• The insured does not typically repay the insurance company if there is a claim.

Most of us are more familiar with insurance. If a worker is hurt on the job, or a piece of equipment is damaged, the company files a claim for the loss. As an example, imagine a remodeling company is installing new siding on your home, and a worker falls off a ladder and gets hurt. If the remodeling company is not insured, a claim is placed on your homeowner insurance policy. If the remodeling company is insured, the claim is on their own policy.

Summary

The phrase “bonded and insured” is something we see all the time from many different kinds of businesses, from contractors to cleaning services. Many of us know that a bonded and insured company is a good thing, but we don’t know why. We hope this article has helped to clear up any misunderstandings.

When a company is bonded and insured, the ultimate benefit goes to the consumer. Being bonded ensures the consumer is made whole if a company does not fulfill their obligations. Insurance insulates the consumer from liability if the company receives a loss while performing work.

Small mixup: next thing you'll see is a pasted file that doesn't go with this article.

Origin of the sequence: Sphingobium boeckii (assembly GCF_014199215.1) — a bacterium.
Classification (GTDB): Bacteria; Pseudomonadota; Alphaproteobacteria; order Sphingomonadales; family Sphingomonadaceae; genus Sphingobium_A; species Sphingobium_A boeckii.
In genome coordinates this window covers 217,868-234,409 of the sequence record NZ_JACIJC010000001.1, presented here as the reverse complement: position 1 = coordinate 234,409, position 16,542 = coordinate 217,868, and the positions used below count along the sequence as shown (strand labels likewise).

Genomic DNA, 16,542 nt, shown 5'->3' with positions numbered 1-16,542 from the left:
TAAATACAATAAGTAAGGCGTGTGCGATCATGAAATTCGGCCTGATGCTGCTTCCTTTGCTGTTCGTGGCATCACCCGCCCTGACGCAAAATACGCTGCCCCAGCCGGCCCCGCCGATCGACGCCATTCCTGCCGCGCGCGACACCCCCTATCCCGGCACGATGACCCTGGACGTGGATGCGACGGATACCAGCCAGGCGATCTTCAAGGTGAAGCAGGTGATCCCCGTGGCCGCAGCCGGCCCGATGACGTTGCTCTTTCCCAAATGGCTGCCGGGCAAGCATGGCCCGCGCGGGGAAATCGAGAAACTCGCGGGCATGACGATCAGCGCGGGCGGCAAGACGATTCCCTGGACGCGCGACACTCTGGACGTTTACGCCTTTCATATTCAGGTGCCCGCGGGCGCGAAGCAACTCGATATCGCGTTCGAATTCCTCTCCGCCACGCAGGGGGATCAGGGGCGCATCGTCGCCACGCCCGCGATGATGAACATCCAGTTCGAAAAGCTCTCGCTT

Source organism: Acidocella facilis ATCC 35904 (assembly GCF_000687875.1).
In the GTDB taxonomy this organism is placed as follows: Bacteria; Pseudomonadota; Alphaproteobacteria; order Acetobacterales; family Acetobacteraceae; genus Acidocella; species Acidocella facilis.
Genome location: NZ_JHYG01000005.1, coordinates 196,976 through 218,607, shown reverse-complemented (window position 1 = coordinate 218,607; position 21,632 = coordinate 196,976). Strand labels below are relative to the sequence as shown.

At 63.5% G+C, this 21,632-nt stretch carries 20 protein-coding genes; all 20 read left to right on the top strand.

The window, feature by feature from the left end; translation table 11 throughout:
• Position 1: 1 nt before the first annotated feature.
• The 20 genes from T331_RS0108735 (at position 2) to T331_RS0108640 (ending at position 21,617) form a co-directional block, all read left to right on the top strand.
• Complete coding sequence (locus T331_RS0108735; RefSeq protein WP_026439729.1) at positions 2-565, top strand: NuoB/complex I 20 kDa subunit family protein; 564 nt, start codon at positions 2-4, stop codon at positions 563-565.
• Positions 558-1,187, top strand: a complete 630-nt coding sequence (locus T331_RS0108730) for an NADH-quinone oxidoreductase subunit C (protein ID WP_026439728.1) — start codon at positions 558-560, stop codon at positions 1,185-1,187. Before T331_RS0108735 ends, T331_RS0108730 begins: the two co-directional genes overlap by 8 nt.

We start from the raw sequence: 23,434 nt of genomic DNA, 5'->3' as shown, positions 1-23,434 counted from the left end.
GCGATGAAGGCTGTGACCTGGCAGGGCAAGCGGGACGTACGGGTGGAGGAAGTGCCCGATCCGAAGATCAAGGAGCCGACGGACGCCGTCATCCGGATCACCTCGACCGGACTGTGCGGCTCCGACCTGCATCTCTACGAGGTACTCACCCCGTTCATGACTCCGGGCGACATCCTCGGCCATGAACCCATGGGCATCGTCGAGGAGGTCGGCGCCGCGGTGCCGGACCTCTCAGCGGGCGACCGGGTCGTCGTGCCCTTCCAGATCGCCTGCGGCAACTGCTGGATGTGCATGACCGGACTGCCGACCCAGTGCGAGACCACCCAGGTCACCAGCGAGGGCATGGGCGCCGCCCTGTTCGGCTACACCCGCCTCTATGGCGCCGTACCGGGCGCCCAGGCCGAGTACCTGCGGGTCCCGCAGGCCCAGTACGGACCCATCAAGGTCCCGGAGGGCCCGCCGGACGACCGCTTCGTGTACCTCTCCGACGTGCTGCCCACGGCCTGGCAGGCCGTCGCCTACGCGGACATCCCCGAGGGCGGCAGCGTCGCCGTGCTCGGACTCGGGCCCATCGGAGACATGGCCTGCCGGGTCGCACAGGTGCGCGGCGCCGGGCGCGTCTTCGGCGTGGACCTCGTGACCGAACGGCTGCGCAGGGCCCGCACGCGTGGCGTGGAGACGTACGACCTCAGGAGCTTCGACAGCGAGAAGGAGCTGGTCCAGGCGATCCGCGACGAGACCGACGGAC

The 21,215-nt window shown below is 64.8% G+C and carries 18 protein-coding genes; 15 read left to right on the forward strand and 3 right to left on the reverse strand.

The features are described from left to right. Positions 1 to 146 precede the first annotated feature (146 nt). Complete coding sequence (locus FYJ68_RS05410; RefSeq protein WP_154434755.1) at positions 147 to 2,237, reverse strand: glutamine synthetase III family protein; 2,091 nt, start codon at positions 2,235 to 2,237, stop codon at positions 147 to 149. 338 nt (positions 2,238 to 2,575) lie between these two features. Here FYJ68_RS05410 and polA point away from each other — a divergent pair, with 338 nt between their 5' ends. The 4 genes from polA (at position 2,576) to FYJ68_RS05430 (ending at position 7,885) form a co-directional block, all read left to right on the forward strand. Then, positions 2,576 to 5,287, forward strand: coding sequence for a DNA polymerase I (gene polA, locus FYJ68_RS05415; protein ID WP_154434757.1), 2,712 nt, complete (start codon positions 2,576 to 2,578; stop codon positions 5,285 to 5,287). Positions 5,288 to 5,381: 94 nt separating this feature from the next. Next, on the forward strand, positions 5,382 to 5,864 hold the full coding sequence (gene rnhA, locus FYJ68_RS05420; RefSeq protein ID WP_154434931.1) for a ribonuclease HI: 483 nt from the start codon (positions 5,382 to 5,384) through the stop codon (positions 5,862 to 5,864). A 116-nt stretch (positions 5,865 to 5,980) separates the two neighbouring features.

The primary difference between the two is who becomes financially restored. Claims on a bond are paid to the consumer to cover their losses. Insurance will pay the company for their losses while performing their work or service. Make sense?

For more information or if you have questions about how to become bonded and insured, please contact us.

Important Questions When Buying a Home

Buying a house is one of the biggest investments you will most likely ever make. You want to pick an area you like, see how the neighbors are, proximity to schools, hospitals and emergency services and so on. We have put together some important questions to ask your realtor and real estate broker before making the final decision.

  • Has the property been on the market for long? This is good to know for negotiation reasons. In most cases the longer the home has been on the market the more willing the sellers will be to negotiate with you.
  • Can you choose your own inspector? It is always better when you can choose your own licensed building inspector. You will get the best results and answers this way.
  • How many similar properties have sold recently? It is good for negotiations and your own knowledge to have an idea of what else has been sold, what the asking price was and what the final selling price was.